Poor Bobby. He's spent the last few months of his life living with three other teen boys, a professor, and an unattainable older woman. He finally gets some time with other teenagers, and the first girl he meets is the Human Torch's girlfriend. I'd imagine that he has the flirtation skills of a heated desert rock, but she seems to only shun him because she's taken, not because he comes off as creepy. So that's good. Good trick with the frozen soda, too. (See? He CAN use his powers without frosting up all over, so why didn't he do that to get onto the boat?)
(pages 5-14) Bobby shoulders past a couple thugs, who then break into the radio room and smash all the equipment. The ship is then boarded by the Barracuda and a bunch of pirates (yarrrrh!), who start robbing all the passengers of their belongings at gunpoint. But when they come to Johnny Storm, he fights back with fireballs. Johnny gets Doris and his dress clothes off to safety before returning as the Human Torch, followed shortly by the Iceman, who frosted up while in hiding. They both go on the attack, but both get stalled, and in the process, the Barracuda sets fire to the deck. Iceman recovers and douses the fire. The Torch also get his flame going again in time to corral all the pirates (yarrrrh!) except the Barracuda, who gets to a launch boat with Doris as a hostage and shield. But he runs aground on an iceberg that rises out of the water, pedestal-like. Torch flies by and grabs his girl and promises the Barracuda the police would be back for him. Iceman ducks out, making frozen platforms in the water to walk home. And Johnny and Doris continue to enjoy their romantic cruise. Awwww...
So, the action kinda came out of nowhere and didn't stop until the last page of the story, which is kinda good for these half-length-ish tales. You don't have a whole lot of space to mess around.
Now if you're a listener to Amazing Spider-Man Classics, you've heard Josh Bertone talk about how the Torch had a secret identity in these Strange Tales stories. I honestly haven't read very many of them, but I've seen occasional inklings of the same. But here, such a notion is blown out of the water. Johnny is very obviously throwing fireballs at the pirates (yarrrrh!) in front of everyone. So much for the secret identity, which wasn't secret anyway cuz everyone knows he's the Torch and was just humoring him.
Trapping the Iceman in a block of ice seems like a redundancy somehow...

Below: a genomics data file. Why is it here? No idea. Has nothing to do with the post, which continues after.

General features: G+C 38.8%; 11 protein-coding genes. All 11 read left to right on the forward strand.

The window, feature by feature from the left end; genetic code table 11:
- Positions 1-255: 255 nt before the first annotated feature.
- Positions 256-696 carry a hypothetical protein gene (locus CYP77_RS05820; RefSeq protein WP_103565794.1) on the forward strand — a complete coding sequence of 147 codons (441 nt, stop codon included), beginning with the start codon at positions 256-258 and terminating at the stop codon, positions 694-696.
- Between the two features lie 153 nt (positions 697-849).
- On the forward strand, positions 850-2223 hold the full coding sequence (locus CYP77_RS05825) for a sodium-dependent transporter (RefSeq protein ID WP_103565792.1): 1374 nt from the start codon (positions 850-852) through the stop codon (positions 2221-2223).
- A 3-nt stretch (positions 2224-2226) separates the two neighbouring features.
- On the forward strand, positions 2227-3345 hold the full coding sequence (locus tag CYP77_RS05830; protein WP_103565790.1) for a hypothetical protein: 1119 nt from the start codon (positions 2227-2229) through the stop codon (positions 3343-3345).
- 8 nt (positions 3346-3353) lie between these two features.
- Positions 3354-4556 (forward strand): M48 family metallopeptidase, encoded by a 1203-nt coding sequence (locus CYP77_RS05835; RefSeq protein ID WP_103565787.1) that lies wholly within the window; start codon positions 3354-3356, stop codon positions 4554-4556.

Ok, I'm not sure of the exact physics of gasoline melting through snow. But I'm pretty sure it's not because of some intense hidden heat. It probably has something to do with the fact that it's liquid and therefore efficiently conducts the heat that it has by virtue of not being frozen. The line that it melted the snow off his foot so quickly it burned him is just silly science at large again.
While making big snowballs and throwing them at the flames looks good in art, wouldn't it have been better just to make an ice sheet over the fire, taking its heat and oxygen simultaneously, and therefore dousing it?
There are of course closing lines that drench us with irony. Doris wonders if Iceman has a girlfriend, and Johnny figures sure he must have dozens. Cuz superpowers automatically make the opposite sex bend over backward for you. Which is why you never have problems with Doris, Johnny.
And then Johnny snuggles up next to Doris. Which reminds me. Bobby, why'd you leave??? This would have been the perfect time to find some poor honey who didn't have anyone to comfort her and make your move, son! Sigh... No skills in the ways of love, what'd I tell you?
Now, you may be asking yourself, "Self, how long do I have to wait before I get to see the Barracuda again? He was so friggin awesome!!!" Alas, poor soul, the Barracuda, or Captain Barracuda as he would come to be known, will only get brought back three more times, and you can find those issues listed here.
Well, folks, that brings us to the close of another fun-filled X-Men adventure. You know, we didn't see the Professor use any powers here. I wonder if this issue could fit between issues 4 and 5, where it was published. We'll check that out when we get to issue 5 next time. In the meantime, as always, please comment below, or if you have a comment/question you'd like addressed on the air, send in an email and we'll read it on Amazing Spider-Man Classics. I'm out!
Category:X-Men blog -- posted at: 1:00am EDT